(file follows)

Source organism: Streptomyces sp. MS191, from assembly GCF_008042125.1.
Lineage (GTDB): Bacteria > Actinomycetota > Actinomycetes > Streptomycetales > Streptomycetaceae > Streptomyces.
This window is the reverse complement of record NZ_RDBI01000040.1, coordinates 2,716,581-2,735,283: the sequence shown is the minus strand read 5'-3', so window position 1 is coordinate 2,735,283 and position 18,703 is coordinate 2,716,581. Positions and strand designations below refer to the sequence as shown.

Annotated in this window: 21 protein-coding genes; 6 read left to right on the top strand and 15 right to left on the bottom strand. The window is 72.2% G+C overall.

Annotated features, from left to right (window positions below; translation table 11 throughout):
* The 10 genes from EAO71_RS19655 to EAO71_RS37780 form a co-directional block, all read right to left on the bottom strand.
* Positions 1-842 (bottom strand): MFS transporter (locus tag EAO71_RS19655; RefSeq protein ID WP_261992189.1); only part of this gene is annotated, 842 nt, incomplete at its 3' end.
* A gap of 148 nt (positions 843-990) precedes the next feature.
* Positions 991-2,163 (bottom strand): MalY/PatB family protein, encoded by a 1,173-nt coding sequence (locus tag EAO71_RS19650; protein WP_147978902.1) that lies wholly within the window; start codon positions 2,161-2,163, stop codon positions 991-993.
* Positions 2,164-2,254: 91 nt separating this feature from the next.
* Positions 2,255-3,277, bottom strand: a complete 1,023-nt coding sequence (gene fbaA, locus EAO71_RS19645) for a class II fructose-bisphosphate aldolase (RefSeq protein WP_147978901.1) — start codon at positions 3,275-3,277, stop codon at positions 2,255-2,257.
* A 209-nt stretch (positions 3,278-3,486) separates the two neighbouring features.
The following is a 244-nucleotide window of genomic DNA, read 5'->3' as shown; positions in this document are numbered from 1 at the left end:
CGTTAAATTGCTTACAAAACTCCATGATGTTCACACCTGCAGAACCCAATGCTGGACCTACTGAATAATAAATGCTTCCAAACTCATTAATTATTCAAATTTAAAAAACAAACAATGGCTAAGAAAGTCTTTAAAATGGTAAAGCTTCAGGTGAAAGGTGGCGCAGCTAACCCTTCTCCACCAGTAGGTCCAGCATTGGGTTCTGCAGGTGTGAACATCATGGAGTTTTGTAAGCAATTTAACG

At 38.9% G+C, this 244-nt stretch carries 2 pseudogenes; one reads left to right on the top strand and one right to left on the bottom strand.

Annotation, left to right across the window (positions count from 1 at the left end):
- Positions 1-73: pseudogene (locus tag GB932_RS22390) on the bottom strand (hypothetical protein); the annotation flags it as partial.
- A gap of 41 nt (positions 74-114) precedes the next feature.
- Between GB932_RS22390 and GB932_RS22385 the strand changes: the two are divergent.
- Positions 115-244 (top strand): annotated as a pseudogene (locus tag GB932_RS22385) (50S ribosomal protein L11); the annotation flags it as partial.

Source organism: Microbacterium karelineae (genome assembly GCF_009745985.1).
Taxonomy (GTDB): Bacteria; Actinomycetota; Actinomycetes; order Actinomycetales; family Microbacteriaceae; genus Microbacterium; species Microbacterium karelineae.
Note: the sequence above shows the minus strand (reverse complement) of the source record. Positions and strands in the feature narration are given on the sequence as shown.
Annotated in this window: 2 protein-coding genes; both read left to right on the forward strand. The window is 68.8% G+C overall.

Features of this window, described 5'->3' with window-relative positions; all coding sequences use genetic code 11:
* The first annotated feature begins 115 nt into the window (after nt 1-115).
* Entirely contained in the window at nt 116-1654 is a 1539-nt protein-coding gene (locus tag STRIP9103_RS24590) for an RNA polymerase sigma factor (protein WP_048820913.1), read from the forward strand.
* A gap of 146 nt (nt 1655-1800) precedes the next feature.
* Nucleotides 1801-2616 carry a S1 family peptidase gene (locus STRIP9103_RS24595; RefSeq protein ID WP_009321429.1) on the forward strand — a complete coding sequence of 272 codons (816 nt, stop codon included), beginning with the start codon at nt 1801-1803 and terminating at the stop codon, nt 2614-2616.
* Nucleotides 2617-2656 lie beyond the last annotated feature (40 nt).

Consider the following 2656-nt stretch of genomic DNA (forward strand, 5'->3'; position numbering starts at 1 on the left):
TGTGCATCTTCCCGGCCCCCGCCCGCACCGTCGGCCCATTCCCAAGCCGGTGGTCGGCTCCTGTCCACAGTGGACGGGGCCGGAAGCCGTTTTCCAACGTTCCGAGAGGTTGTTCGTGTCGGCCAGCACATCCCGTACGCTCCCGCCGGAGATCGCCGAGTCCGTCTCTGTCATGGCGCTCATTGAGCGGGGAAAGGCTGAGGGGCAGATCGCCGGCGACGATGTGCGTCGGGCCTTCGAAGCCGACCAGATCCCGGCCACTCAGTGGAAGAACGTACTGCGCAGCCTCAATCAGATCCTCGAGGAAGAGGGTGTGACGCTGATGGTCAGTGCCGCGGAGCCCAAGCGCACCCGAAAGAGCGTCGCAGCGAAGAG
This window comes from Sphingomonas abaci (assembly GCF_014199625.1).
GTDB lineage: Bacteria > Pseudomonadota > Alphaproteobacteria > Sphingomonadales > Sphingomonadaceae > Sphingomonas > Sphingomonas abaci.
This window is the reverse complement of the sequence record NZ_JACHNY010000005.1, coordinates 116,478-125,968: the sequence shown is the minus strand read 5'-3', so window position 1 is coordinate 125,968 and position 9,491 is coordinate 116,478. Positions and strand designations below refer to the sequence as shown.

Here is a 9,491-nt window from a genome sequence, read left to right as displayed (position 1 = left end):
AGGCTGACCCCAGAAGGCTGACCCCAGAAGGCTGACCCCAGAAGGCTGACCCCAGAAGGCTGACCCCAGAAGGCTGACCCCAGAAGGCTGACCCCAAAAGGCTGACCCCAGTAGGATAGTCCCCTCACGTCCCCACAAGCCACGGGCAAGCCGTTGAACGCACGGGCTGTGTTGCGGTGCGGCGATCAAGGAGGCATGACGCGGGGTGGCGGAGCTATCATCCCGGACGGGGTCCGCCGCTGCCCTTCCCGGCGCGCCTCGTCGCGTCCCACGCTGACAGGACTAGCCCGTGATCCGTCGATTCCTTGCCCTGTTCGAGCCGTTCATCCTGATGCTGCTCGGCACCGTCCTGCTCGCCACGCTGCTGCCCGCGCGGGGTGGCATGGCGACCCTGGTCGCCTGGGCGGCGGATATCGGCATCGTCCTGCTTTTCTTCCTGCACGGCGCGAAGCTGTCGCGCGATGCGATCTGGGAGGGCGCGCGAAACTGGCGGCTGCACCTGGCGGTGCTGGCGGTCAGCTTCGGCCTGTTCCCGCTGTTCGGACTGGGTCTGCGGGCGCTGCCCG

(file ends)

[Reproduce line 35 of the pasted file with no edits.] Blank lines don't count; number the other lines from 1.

This window is the reverse complement of the sequence record NZ_JACHNY010000005.1, coordinates 116,478-125,968: the sequence shown is the minus strand read 5'-3', so window position 1 is coordinate 125,968 and position 9,491 is coordinate 116,478. Positions and strand designations below refer to the sequence as shown.